An investigation into growth in Jersey, Holstein and Hereford heifers on kikuyu pasture (Pennisetum clandestinum) using N-Alkanes to estimate intake and ruminal outflow rate.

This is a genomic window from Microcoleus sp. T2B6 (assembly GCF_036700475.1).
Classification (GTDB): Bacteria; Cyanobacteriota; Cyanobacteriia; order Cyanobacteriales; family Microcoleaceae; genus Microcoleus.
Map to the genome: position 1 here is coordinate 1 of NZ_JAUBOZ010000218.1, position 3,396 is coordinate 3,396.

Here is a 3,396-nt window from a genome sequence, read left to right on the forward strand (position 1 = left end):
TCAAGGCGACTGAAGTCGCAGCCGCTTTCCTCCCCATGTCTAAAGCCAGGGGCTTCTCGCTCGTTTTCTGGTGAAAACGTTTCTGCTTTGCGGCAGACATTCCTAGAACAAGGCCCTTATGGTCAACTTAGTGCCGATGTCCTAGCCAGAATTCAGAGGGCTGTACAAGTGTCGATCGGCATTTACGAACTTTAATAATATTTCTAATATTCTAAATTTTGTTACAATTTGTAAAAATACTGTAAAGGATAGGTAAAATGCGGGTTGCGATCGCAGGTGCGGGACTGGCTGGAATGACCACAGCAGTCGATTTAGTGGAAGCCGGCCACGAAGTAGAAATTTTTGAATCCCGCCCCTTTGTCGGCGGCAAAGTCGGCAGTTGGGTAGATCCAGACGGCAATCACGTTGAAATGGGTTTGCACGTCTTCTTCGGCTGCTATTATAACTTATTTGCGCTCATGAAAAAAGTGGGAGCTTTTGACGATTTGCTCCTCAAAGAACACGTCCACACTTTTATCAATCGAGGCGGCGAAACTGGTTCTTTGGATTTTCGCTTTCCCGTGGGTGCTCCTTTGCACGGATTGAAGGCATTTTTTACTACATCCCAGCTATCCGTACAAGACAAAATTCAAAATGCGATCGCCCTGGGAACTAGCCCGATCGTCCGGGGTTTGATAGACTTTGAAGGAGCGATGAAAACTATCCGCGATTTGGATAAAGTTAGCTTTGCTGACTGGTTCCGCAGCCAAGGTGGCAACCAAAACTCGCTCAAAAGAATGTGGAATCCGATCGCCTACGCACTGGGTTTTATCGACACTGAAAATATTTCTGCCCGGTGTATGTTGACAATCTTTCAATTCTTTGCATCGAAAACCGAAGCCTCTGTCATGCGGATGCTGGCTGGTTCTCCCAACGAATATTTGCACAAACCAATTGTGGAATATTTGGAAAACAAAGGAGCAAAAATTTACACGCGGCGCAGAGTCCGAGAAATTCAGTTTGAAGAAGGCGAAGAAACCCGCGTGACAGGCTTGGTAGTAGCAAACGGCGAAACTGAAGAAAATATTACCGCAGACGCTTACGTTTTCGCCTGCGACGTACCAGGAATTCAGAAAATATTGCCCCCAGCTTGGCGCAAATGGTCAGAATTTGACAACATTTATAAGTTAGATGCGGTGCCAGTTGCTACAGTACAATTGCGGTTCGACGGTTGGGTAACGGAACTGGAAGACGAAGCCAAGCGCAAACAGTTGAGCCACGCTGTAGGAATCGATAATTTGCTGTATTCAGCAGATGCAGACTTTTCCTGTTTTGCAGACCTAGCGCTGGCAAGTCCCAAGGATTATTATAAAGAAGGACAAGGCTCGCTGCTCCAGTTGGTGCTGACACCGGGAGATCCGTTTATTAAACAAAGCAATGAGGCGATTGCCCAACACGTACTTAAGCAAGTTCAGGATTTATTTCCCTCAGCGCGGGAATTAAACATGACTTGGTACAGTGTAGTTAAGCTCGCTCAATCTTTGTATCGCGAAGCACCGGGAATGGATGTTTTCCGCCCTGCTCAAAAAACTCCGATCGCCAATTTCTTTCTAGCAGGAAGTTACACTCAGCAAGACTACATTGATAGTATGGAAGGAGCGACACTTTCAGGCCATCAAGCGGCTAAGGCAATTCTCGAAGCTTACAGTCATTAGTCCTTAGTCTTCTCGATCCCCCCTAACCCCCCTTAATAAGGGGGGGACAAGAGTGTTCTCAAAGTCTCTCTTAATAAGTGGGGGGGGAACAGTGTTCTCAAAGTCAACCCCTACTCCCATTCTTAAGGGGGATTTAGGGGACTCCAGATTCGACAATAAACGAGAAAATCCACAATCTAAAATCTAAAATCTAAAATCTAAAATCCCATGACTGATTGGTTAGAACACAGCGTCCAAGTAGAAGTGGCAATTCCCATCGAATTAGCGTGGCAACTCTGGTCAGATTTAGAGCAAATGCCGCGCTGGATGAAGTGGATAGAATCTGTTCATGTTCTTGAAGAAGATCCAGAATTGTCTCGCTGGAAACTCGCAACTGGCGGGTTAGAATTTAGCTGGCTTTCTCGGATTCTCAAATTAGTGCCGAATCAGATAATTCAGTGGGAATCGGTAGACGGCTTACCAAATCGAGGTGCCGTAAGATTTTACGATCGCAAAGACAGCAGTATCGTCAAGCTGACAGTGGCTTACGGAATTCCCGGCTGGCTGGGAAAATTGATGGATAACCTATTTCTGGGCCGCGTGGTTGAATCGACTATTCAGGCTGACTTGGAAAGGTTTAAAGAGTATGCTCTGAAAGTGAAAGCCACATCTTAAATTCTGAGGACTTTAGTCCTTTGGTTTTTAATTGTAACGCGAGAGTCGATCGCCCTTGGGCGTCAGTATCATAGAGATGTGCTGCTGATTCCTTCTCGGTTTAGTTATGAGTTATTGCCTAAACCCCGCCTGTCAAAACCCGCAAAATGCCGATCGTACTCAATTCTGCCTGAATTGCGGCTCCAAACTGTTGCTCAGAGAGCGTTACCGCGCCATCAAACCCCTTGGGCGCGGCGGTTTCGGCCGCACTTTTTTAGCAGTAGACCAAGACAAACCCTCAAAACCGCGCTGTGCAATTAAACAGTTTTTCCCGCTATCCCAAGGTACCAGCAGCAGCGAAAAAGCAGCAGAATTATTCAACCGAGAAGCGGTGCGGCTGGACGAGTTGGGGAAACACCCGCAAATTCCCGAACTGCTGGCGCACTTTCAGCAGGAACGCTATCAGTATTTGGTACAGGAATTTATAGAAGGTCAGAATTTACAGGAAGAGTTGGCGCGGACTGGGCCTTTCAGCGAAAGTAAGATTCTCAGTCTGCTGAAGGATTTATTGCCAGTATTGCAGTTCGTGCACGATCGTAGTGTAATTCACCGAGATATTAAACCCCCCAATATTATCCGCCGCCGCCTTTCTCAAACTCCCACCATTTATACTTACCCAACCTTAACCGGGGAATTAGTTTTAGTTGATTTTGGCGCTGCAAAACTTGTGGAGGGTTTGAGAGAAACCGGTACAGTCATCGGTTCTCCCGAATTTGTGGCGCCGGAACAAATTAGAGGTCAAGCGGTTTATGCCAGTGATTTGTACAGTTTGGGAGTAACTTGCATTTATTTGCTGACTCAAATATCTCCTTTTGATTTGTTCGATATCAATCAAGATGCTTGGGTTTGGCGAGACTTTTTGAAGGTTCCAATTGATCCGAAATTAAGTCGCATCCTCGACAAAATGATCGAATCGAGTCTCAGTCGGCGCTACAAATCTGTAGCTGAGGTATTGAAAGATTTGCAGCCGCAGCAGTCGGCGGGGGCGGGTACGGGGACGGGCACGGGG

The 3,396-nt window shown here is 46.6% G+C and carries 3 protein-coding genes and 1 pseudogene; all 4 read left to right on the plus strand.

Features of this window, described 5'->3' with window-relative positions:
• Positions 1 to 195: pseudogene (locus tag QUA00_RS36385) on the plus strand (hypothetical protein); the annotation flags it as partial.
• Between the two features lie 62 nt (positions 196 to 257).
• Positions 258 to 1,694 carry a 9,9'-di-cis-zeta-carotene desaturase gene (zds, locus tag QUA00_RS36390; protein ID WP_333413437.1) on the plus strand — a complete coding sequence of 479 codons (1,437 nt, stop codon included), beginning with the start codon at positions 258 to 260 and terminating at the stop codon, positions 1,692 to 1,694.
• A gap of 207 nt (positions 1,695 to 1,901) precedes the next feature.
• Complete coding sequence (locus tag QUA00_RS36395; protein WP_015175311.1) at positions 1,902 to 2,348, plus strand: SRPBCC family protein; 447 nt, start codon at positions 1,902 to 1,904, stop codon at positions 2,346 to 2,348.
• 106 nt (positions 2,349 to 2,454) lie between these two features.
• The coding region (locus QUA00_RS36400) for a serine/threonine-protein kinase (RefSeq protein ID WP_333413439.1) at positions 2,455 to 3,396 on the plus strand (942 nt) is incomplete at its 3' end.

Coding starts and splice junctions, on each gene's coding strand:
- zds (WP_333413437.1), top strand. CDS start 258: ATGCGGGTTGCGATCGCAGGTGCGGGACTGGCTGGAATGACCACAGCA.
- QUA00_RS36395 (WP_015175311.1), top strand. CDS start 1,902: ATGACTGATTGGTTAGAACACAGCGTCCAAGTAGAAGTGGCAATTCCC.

The experiment was designed to investigate why dairy heifers perform poorly on kikuyu pasture compared to a beef breed like the Hereford. The main assumption was that the lower growth rate in dairy breeds was due to low intake as a result of slower passage of digesta out of the reticulorumen. Eight animals in each breed (Jersey, Hereford and Holstein) were grazed continuously on 6.25 hectares of kikuyu. The Jerseys had to be dropped from the second part of the experiment due to health problems. The experiment was conducted from December to April and was split into two trials with half the animals in each breed on a maize supplement during the last eight weeks of the experiment. During the first trial (T1), average daily gain was 1.18, 0.54 and 0.2 kg per daily in Herefords, Holsteins and Jerseys respectively. Herefords grew significantly faster than both the Holsteins and the Jerseys (p<0.01). The Holsteins also grew significantly faster than the Jerseys (p<0.05). In trial 2 (T2), average daily gains were 0.732 and 0.561 in Herefords and Holsteins respectively. Supplemented Herefords had and average daily gain of 0.797 compared to 0.668 kg in non-supplemented animals. Supplemented Holsteins had an average daily gain of 0.497 compared to the 0.624 in non-supplemented animals. There were no differences in growth in T2 (p>0.05). N-alkane estimated intake in T1 using the C32/C33 alkane pair was 117.7, 92.7 and 97.6g/kg LW(0.75) in Herefords, Holsteins and Jerseys respectively. The Herefords had significantly higher intake compared to both the Holsteins and the Jerseys (p<0.05). In T2, the Herefords had a significantly higher intake (p<0.05) of 104.4 compared to 98.0g/kg LW(0.75) in the Holsteins. In T1, n-alkane estimated digestibility was 59.8, 56.8 and 51.4% in Herefords, Holsteins and Jerseys respectively. The Herefords had significantly higher apparent digestibility compared to the Jerseys (p<0.05). In T2, the Herefords had a digestibility of 61.6 compared to the Holsteins at 60.5%. The difference was not significant (p>0.05). Estimated outflow rate (kl) using Cr(2)O(3) was 0.056, 0.062, 0.061 and 0.056/h in supplemented Herefords, non-supplemented Herefords, supplemented Holsteins and non-supplemented Holsteins respectively when data was fitted into a multi-compartment model. When the data was fitted into a two-compartment model, estimated kl values were 0.069, 0.063, 0.090, and 0.061/h also respectively. When data obtained from using alkane coated hay was used, kl values obtained by a graphical procedure were 0.035, 0.042, 0.038 and 0.042/h also respectively. Neither breed nor supplement had a significant effect on outflow rate (p>0.05).